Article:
I agree with you 100%. One other thing that Ludwig just doesn't get is that not only is the High Court independent of the legislature, it has a different function to the legislature. The Court is their to rule according to the law whether they agree with the law or not. Their job is NOT to make their own law - especially when it is contrary to the intent of the parliament. But try telling that to former Justices like Mason, Dean and Gaudron, and before them (In)Justice Lionel Murphy who, by the way, was a straight out political appointment by the Whitlam govt (Murphy was AG under Whitlam for a time) - and of course Whitlam turned out to be a criminal (like several other former ALP members) who tried to use his Judicial power to save a mate. So Ludwig can hardly complain.

Thankfully, we presently only have one such judge - Michael Kirby - who like Murphy is a serial dissenter. Kirby seems more interested in the rulings of foreign courts, and more concerned with European developments and international conventions than he is with the laws of Australia.

I'm all for increasing the transparency of Judicial appointments but I don't want the actual mechanics of appointment to change. There is no place in our courts for judicial activists who make the law up according to their own views instead of judging according to the will of elected parliament.
Posted by Aslan, Wednesday, 29 June 2005 11:30:05 PM
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joe,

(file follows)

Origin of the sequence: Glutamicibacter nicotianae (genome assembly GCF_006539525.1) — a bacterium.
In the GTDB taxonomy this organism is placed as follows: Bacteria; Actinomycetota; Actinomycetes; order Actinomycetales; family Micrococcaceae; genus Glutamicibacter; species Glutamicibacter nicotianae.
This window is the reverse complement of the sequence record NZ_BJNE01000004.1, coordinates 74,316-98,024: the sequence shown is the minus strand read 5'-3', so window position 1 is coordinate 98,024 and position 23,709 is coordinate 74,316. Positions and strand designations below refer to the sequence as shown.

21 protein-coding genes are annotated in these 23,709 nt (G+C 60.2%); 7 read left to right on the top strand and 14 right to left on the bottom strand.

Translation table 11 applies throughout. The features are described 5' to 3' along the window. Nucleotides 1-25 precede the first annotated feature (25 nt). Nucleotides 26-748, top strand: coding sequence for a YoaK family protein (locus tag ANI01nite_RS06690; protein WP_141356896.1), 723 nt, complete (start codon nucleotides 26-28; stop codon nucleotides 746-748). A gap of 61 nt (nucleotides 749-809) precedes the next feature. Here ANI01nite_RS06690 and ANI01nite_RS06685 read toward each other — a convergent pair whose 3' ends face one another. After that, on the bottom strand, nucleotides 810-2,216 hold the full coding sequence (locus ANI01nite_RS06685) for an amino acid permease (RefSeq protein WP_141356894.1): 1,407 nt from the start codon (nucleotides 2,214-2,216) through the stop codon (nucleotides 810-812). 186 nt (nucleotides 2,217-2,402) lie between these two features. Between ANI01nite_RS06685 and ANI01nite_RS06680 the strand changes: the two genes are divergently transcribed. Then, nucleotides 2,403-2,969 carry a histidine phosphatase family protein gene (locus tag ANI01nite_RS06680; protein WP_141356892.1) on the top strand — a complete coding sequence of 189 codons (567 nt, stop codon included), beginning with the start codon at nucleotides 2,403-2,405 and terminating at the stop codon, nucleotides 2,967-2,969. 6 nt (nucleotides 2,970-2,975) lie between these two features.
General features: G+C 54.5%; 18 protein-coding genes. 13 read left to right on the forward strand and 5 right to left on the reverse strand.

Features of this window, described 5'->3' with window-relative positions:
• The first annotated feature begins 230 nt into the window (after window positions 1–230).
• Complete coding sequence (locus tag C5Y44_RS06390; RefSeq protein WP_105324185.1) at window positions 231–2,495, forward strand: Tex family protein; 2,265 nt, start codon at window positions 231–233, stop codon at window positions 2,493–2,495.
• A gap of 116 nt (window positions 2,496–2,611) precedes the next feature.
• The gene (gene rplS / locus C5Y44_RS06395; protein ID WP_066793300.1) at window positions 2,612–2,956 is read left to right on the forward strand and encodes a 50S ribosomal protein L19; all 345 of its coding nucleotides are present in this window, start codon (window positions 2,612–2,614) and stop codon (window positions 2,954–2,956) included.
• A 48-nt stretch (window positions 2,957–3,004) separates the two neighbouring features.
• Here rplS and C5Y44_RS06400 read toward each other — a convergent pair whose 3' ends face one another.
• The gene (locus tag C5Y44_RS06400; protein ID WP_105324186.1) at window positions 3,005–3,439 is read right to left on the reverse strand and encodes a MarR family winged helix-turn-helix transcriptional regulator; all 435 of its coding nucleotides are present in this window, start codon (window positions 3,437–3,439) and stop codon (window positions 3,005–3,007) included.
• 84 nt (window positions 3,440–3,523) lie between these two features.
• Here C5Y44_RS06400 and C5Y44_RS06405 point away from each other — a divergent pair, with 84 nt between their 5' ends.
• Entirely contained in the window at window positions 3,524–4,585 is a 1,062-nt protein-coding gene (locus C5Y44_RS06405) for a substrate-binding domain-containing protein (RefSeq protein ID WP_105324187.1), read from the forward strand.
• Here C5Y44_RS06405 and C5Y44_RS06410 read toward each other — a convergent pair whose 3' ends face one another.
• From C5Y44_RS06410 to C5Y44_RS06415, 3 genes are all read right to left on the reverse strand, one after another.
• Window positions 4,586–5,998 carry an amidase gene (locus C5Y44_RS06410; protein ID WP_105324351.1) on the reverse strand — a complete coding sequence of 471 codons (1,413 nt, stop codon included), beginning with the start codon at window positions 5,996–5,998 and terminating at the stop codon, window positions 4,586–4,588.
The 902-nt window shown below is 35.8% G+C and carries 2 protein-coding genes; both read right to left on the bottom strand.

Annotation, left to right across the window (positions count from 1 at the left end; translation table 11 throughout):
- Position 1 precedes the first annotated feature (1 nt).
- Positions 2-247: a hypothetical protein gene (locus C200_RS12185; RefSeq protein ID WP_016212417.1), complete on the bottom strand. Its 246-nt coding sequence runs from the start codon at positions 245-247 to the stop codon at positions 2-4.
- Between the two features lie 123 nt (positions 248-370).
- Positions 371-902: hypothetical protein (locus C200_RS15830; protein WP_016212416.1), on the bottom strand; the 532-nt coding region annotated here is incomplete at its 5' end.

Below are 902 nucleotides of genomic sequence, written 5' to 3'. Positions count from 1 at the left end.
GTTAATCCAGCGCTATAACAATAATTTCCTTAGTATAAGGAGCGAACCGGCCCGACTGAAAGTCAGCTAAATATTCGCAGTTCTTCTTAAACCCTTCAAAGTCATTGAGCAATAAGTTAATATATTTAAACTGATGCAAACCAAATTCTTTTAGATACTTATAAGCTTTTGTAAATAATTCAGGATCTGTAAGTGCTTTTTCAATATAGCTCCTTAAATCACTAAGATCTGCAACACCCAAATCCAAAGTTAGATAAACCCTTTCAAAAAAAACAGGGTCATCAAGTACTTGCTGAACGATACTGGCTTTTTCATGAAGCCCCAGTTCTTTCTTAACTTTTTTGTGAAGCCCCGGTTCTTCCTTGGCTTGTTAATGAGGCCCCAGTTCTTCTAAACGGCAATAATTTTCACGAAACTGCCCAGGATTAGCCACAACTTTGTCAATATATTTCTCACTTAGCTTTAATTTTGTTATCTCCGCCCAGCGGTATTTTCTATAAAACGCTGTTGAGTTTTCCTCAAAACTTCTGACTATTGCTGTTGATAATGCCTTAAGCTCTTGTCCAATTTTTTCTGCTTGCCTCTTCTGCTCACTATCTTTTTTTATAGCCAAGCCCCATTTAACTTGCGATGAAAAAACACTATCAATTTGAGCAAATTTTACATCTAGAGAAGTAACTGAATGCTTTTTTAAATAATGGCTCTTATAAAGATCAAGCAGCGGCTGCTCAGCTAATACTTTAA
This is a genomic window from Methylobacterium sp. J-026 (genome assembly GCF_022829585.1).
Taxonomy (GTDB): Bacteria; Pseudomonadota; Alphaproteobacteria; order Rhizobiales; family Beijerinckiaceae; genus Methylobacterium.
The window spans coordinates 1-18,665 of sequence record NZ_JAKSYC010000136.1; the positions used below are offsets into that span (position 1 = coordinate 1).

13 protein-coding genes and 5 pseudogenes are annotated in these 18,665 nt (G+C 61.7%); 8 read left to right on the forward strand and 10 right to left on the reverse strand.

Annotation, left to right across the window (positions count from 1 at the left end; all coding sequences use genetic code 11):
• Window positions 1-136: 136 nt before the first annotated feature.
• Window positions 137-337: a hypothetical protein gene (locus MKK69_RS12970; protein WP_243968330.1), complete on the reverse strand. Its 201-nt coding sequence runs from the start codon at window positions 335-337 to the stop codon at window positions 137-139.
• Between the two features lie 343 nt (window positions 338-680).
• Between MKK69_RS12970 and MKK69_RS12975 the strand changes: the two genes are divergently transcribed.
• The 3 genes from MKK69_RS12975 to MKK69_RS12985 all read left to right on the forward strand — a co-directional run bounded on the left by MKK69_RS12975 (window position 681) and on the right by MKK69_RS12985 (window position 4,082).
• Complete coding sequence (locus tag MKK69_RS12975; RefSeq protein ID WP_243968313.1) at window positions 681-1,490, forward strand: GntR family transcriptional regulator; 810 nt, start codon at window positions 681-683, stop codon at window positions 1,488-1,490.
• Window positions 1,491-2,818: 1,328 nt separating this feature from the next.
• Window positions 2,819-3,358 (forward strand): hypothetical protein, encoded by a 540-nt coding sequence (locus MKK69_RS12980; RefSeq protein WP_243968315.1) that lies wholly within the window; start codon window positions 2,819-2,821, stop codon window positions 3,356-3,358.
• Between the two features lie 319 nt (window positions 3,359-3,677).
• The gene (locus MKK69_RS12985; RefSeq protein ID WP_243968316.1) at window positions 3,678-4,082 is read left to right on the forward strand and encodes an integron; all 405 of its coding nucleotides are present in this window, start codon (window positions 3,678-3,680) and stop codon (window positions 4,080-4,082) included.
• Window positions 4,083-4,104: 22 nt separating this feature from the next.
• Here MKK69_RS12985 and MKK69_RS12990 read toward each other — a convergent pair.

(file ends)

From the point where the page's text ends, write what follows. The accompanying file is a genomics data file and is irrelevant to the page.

Given that the High Court is a significant institution with the responsibility of ensuring all governments act in a constitutional manner I think it would be far more beneficial that there be a constitutional amendment to alter the appointment process.

I would recommend that the Governor-in-Council could only make an appointment based on a formal resolution from the Premier's Conference. Furthermore a two thirds majority would be required. That way all elected governments within our federal system would have real input into the appointment. I do not favour placing significant power into the hands of unelected experts. We do not need to entrench significant power into the hands of unrepresentative professional cliques.

But lets make the arrangements truly federal as opposed to the unitarist system we now have.
Posted by slasher, Thursday, 30 June 2005 9:40:23 PM
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The best example of the completely political nature of some of the High Court's decisions is their interpretation of section 41 of the constitution. The thought that the power of the commonwealth can be restricted in any way is alien to a court appointed by federal politicians. John Howard, (whom I otherwise admire), has shown himself, like so many others on the other side, to be an out-and-out centralist determined to increase the power of the Commonwealth. Is it any surprise then that when the Court makes political decisions they come in for criticism and ridicule? I cannot see any way that this can be changed as any referendum on the issue would be rejected by the people, as no privileged group ever voluntarily surrenders power, and it seems hardly likely that federal politicians would propose a referendum reducing the power of the Commonwealth.
Posted by plerdsus, Thursday, 30 June 2005 11:18:16 PM